Dice: cut into very small cubes (1/4-inch); smaller than "cube"
Dissolve: Mix dry substance with liquid until incorporated.
Dot: scatter small bits of butter over the surface of a casserole or pie
Double boiler: two pans nested together, bottom pan has water in it--that should NOT touch the top pan's bottom; top pan has food item in it (usually something that is persnickety about being heated--like chocolate); cook over hot or boiling water as recipe directs.
Dredge: Coat or drag item in flour, sugar, mixture (can often just put in a bag and shake it, too).
Fold: combine a light (airy) mixture with a heavier one (egg whites with custard); use a rubber spatula or a wire wipe or spoon; evenly combined--but kept light and airy!
Grate: rub on a grater to produce fine, medium or coarse particles
Grease: rub a pan lightly with butter or oil
Grind: run item through a meat grinder (you can also use an electric chopper or food processor)
Julienne: vegetables cut into thin matchsticks; used for stir-fries or salads
Knead: mix dough into a pliable lump; use your floured hands OR a dough hook on your mixer.
Marinade: liquid used for marinaTing (d vs t); flavors and sometimes tenderizes meat
Melt: place item in small bowl or custard cup over hot water (not boiling) OR in a saucepan at lowest heat or PREFERABLY in the microwave with small time segments
Mince: cut food into very tiny pieces (smaller than "chopped")
Pan-broil: cook, uncovered in ungreased or lightly greased hot skillet, pouring off fat as it accumulates.
Pan-fry: cook in small amount of hot fat in skillet
Par-boil (partially boil): boil in water or other liquid until partially cooked, preliminary to another form of cooking, usually.
Pare: with a knife or peeler, remove outer covering or skin (apples)
Peel: pull off outer covering (bananas or oranges)
Pit: remove the seed or pit (avocados or prunes)
Preheat: turn on the oven to the desired temp BEFORE putting food in
Puree: (pronouced "pure-aaay") press mixture through a sieve or food mill; blended very smooth and lump-free
Reduce: cook slowly so liquid evaporates and intensifies the flavors
Saute: ("saw-tay") cook quickly in small amount of fat or oil in a frying pan or skillet
Scald: dip fruits or vegetables (peaches or tomatoes) into lightly boiling water for ONE MINUTE OR LESS to facilitate peeling/removing skins (I also dip them immediately into very cold water to stop the cooking process)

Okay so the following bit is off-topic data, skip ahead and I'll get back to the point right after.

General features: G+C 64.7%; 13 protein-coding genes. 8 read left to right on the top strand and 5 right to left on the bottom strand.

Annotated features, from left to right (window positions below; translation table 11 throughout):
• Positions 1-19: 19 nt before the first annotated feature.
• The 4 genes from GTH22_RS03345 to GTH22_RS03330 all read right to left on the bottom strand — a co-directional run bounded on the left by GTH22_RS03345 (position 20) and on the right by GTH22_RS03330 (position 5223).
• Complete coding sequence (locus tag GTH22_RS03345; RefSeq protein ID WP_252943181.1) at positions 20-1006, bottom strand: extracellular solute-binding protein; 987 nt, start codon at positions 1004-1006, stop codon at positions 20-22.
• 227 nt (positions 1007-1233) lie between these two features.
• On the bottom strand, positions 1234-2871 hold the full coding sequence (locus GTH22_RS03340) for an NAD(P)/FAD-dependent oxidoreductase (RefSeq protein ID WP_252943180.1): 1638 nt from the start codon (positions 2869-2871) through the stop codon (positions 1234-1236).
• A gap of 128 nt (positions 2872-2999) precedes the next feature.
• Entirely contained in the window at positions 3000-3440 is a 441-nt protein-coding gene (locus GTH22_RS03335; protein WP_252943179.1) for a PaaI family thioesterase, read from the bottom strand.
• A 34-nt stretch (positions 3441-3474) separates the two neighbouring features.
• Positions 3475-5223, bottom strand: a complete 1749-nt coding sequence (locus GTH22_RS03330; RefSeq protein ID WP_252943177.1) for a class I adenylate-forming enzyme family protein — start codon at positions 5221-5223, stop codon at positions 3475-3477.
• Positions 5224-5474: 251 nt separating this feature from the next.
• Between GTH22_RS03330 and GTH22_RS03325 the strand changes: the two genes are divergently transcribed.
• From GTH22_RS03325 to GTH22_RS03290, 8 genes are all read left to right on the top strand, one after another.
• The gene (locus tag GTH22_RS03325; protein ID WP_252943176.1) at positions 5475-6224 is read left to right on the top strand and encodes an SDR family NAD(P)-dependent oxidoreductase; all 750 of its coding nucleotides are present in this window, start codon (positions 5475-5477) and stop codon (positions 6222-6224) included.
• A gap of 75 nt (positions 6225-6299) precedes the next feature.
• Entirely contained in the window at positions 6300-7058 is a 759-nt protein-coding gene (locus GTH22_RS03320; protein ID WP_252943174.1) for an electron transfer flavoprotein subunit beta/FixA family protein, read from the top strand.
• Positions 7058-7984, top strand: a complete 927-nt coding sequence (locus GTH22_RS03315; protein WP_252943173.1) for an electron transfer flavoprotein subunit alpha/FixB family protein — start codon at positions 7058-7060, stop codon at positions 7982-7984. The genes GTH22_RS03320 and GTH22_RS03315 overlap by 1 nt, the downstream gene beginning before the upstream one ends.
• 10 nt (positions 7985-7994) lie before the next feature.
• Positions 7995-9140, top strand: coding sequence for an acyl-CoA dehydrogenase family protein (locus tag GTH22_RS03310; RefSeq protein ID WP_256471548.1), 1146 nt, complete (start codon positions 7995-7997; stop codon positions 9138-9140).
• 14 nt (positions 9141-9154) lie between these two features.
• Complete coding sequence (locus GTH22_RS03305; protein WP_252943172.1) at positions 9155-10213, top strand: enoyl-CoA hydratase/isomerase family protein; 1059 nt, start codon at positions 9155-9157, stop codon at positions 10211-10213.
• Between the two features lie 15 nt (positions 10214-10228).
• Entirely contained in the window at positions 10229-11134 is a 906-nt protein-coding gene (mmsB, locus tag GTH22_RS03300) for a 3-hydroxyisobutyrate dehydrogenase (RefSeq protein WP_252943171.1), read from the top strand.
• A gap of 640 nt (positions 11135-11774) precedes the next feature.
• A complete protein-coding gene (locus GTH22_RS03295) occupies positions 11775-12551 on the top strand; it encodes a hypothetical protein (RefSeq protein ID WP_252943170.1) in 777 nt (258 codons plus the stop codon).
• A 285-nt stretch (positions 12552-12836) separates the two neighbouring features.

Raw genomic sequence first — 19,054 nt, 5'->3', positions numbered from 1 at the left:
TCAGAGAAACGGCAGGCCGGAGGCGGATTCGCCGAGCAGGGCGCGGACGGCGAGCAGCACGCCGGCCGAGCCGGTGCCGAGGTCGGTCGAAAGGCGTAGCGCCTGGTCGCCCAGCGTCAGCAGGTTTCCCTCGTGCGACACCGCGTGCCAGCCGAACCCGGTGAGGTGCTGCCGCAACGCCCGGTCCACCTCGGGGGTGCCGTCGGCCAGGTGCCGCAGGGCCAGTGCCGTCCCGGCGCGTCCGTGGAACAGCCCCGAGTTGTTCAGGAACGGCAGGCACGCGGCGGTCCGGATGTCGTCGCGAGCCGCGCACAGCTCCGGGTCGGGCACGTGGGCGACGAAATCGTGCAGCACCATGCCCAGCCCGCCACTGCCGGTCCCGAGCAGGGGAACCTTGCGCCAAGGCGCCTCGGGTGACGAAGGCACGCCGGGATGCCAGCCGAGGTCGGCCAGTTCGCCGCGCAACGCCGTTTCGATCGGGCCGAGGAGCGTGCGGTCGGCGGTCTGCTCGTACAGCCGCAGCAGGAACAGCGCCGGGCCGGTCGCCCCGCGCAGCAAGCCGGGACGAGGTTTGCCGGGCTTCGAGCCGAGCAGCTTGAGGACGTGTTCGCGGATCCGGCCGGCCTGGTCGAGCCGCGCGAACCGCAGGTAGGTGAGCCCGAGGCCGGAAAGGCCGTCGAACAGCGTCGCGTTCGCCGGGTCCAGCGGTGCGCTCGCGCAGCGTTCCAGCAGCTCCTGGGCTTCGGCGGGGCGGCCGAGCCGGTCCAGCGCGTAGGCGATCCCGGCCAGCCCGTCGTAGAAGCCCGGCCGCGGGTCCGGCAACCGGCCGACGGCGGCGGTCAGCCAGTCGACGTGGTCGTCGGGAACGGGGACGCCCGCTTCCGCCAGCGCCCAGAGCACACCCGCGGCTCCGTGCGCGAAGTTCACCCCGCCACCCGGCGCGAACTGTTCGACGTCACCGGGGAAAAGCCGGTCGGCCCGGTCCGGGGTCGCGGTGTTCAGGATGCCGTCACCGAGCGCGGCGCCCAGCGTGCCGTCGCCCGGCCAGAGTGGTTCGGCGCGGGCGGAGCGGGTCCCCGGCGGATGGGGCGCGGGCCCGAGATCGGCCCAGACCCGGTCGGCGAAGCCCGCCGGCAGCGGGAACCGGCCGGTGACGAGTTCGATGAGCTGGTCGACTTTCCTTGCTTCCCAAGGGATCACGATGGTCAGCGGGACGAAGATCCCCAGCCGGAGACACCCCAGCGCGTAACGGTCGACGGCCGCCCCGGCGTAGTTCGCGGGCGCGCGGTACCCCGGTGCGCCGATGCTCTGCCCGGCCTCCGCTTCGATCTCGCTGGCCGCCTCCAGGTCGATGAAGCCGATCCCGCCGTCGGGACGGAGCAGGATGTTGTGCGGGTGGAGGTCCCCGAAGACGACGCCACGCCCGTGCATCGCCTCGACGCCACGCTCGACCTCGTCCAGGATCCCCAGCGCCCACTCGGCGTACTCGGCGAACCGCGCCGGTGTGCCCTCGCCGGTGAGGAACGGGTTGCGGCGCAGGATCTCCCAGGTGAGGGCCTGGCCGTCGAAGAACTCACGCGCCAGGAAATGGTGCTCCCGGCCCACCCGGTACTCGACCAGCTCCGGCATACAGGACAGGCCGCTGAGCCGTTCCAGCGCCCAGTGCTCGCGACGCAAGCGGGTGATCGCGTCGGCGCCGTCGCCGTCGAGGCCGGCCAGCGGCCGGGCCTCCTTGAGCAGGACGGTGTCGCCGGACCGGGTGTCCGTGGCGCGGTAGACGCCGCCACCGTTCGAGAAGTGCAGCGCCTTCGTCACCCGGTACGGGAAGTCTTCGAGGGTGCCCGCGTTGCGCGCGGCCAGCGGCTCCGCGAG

Scallop: bake in layers with a sauce; often topped with crumbs
Score: with a knife or fork, make shallow hashes, slits or gashes across the surface of a meat or vegetable
Sear: brown briefly over very or just high heat to lock in those juices
Season: add or sprinkle with salt or herbs, to taste
Sift: put dry ingredients (flour, sugar, cornmeal, etc) through a flour sifter or fine sieve
Simmer: cook in a liquid, gentle bubbles along edges of the pan
Singe: hold poultry over heat/flame to burn off any hairs; use a match or lighter or gas flame--just BE CAREFUL!!!
Skewer: hold meat pieces or veggies or fruit in place by means of metal or wooden sticks
Skim: remove a layer of fat from gravy; spoon it off while hot OR chill the item--the fat will harden and can be taken off in one piece
Sliver: cut or split into long, thin pieces
Steam: cook in steam, usually in a basket above the liquid
Steep: let stand in hot liquid
Stir: mix with a spoon, in a circular motion by hand--not as much as blending, not as "hard" as beating; until all ingredients are well mixed
Thicken: measure liquid to be thickened; for every cup-ful, mix 1 1/2 T flour with 3 T water until smooth; stir this paste into the hot liquid, cook until desired thickness.
Toast: brown in a broiler, oven, toaster or over hot coals
Toss: mix lightly with two forks or fork & spoon; gently, gently so as not to crush tender items
Whip: Beat rapidly to incorporate air and increase volume, by hand or with an electric mixer
Truss: to tie with twine or skewers to help chicken or other meat hold its shape during cooking or roasting